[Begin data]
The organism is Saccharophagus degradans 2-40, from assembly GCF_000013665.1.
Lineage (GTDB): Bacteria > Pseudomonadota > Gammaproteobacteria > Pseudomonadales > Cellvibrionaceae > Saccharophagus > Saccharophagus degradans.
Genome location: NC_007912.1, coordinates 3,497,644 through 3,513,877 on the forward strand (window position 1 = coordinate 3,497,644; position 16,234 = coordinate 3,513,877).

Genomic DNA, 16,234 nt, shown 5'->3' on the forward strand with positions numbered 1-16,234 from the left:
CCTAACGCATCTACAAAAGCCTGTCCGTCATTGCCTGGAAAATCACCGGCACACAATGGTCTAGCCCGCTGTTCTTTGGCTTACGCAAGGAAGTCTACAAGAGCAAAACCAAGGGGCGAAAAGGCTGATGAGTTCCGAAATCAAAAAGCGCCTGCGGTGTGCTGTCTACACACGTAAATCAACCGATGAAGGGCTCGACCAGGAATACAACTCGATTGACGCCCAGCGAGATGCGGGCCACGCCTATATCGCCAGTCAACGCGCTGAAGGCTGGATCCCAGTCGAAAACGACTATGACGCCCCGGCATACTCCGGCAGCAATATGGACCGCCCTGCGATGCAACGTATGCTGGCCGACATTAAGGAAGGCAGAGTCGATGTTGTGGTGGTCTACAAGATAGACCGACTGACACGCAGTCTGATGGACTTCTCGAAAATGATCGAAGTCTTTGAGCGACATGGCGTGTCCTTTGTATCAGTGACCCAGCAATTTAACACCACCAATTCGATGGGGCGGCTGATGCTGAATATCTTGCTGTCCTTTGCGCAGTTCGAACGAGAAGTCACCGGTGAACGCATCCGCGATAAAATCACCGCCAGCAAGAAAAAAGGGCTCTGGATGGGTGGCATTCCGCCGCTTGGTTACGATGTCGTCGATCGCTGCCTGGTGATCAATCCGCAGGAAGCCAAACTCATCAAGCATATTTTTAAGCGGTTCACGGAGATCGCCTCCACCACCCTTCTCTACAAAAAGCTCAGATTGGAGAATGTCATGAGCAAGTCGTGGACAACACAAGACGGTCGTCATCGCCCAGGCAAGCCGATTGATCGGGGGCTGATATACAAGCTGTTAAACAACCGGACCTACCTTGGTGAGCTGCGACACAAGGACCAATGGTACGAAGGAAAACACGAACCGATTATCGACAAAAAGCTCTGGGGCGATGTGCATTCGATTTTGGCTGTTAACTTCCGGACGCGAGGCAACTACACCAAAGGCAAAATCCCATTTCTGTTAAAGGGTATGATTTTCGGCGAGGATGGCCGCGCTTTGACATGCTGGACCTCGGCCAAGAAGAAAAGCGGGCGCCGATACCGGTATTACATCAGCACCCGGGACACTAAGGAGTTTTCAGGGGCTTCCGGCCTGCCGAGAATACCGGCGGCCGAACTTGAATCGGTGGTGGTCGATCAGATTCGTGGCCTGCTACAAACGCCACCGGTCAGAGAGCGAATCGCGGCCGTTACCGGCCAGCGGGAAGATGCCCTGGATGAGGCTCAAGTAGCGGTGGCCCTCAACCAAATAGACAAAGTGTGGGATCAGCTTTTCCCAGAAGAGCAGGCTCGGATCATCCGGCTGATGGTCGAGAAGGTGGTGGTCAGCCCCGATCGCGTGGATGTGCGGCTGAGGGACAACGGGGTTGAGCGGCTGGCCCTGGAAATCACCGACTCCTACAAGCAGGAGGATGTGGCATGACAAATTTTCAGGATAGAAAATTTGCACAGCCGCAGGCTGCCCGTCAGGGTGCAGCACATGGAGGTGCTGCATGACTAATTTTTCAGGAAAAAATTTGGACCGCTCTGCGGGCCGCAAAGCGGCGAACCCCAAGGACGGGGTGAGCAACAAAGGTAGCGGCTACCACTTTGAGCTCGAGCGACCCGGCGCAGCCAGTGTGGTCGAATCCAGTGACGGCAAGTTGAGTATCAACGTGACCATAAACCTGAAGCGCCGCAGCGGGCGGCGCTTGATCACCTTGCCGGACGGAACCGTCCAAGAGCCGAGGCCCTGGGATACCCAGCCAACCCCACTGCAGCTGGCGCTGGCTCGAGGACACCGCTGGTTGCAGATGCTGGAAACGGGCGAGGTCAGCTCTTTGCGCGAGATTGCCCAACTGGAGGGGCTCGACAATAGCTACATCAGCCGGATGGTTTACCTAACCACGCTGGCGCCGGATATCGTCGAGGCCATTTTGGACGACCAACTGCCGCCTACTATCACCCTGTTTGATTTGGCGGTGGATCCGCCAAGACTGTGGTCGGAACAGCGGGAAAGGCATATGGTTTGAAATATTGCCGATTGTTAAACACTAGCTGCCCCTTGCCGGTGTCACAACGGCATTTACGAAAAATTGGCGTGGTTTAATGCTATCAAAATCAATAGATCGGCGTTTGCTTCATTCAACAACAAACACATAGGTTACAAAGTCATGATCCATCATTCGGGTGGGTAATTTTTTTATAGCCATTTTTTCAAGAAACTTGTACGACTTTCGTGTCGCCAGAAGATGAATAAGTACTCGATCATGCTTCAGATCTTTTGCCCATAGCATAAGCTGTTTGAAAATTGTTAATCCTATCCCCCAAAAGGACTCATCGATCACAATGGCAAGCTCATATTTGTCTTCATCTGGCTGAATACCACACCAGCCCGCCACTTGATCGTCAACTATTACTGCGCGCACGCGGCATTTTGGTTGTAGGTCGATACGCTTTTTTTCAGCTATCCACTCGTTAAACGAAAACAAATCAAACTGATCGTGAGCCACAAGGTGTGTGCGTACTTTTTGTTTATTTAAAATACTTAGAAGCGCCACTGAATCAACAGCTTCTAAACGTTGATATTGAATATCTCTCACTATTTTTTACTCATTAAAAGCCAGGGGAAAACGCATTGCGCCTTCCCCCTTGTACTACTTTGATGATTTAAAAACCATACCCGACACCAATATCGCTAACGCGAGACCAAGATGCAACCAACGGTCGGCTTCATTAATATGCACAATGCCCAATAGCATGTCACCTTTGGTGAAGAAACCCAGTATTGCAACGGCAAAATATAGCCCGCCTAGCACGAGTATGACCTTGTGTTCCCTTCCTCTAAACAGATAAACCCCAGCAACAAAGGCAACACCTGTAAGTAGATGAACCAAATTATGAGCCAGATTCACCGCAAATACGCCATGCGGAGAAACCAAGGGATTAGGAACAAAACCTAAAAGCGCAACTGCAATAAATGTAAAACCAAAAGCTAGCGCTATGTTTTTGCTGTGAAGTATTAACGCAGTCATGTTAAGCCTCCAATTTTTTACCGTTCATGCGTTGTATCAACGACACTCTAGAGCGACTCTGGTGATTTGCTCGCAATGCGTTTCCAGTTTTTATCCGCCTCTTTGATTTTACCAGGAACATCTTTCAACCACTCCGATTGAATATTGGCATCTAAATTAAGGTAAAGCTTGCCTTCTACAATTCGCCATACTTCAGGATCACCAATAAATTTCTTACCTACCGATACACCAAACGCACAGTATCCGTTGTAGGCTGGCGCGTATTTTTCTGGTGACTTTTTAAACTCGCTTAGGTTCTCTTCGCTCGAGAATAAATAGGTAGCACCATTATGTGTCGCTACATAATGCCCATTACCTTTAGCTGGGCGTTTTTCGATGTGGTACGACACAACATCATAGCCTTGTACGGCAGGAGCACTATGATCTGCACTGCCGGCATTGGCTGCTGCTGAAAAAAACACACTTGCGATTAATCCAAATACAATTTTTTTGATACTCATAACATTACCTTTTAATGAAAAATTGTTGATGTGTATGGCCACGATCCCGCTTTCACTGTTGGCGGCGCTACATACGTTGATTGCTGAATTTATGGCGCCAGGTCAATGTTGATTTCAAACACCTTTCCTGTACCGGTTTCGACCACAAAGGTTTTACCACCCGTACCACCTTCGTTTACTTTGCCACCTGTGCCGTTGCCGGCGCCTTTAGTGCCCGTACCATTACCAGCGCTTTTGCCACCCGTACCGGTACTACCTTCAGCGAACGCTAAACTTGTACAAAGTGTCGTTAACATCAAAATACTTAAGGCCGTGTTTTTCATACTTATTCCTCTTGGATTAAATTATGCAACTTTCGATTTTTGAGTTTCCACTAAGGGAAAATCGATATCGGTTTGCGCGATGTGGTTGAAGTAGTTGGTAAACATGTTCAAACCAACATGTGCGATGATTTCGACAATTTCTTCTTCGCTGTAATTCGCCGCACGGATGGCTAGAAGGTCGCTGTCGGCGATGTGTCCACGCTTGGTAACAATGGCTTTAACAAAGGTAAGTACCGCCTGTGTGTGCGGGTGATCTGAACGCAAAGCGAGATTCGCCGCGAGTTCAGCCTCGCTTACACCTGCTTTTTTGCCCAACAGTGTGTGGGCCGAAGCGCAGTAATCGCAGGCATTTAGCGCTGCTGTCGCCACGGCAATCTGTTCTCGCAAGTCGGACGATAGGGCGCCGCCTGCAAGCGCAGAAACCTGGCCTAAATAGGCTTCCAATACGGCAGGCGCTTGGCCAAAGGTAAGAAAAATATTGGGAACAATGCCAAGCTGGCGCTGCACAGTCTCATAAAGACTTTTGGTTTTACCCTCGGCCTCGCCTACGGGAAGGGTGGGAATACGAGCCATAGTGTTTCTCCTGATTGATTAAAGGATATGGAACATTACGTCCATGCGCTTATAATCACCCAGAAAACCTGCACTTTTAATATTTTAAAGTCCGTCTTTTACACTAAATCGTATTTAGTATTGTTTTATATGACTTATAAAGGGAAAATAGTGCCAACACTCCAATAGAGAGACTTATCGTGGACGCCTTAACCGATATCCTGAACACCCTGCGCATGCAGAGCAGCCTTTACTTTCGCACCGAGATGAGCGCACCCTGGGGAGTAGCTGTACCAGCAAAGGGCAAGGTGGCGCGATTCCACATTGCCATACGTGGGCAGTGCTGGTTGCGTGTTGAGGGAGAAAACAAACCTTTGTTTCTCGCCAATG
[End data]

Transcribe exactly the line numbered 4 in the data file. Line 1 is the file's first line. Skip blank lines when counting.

Genomic DNA, 16,234 nt, shown 5'->3' on the forward strand with positions numbered 1-16,234 from the left: